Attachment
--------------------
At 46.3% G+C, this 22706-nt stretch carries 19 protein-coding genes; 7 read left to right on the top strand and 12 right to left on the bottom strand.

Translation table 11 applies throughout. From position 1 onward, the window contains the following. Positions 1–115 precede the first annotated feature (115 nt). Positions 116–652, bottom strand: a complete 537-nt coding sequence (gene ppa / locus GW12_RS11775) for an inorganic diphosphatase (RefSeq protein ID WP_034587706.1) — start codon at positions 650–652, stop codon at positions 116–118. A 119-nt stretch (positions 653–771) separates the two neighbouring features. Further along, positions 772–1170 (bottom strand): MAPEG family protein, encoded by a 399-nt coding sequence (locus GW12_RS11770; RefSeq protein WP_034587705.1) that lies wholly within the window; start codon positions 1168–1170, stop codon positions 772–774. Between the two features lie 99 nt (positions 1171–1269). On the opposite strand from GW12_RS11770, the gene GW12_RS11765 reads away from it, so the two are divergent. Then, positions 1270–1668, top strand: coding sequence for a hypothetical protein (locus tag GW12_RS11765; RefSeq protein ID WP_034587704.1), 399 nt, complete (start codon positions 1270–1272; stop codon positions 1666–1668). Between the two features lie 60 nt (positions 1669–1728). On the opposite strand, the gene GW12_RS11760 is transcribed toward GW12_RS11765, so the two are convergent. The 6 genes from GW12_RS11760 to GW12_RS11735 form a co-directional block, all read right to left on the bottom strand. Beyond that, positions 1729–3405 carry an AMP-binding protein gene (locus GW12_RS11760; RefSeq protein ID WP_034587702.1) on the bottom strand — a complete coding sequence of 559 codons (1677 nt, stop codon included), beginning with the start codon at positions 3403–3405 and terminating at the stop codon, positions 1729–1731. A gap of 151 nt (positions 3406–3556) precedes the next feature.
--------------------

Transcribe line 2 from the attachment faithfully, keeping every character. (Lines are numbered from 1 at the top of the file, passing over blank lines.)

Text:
Translation table 11 applies throughout. From position 1 onward, the window contains the following. Positions 1–115 precede the first annotated feature (115 nt). Positions 116–652, bottom strand: a complete 537-nt coding sequence (gene ppa / locus GW12_RS11775) for an inorganic diphosphatase (RefSeq protein ID WP_034587706.1) — start codon at positions 650–652, stop codon at positions 116–118. A 119-nt stretch (positions 653–771) separates the two neighbouring features. Further along, positions 772–1170 (bottom strand): MAPEG family protein, encoded by a 399-nt coding sequence (locus GW12_RS11770; RefSeq protein WP_034587705.1) that lies wholly within the window; start codon positions 1168–1170, stop codon positions 772–774. Between the two features lie 99 nt (positions 1171–1269). On the opposite strand from GW12_RS11770, the gene GW12_RS11765 reads away from it, so the two are divergent. Then, positions 1270–1668, top strand: coding sequence for a hypothetical protein (locus tag GW12_RS11765; RefSeq protein ID WP_034587704.1), 399 nt, complete (start codon positions 1270–1272; stop codon positions 1666–1668). Between the two features lie 60 nt (positions 1669–1728). On the opposite strand, the gene GW12_RS11760 is transcribed toward GW12_RS11765, so the two are convergent. The 6 genes from GW12_RS11760 to GW12_RS11735 form a co-directional block, all read right to left on the bottom strand. Beyond that, positions 1729–3405 carry an AMP-binding protein gene (locus GW12_RS11760; RefSeq protein ID WP_034587702.1) on the bottom strand — a complete coding sequence of 559 codons (1677 nt, stop codon included), beginning with the start codon at positions 3403–3405 and terminating at the stop codon, positions 1729–1731. A gap of 151 nt (positions 3406–3556) precedes the next feature.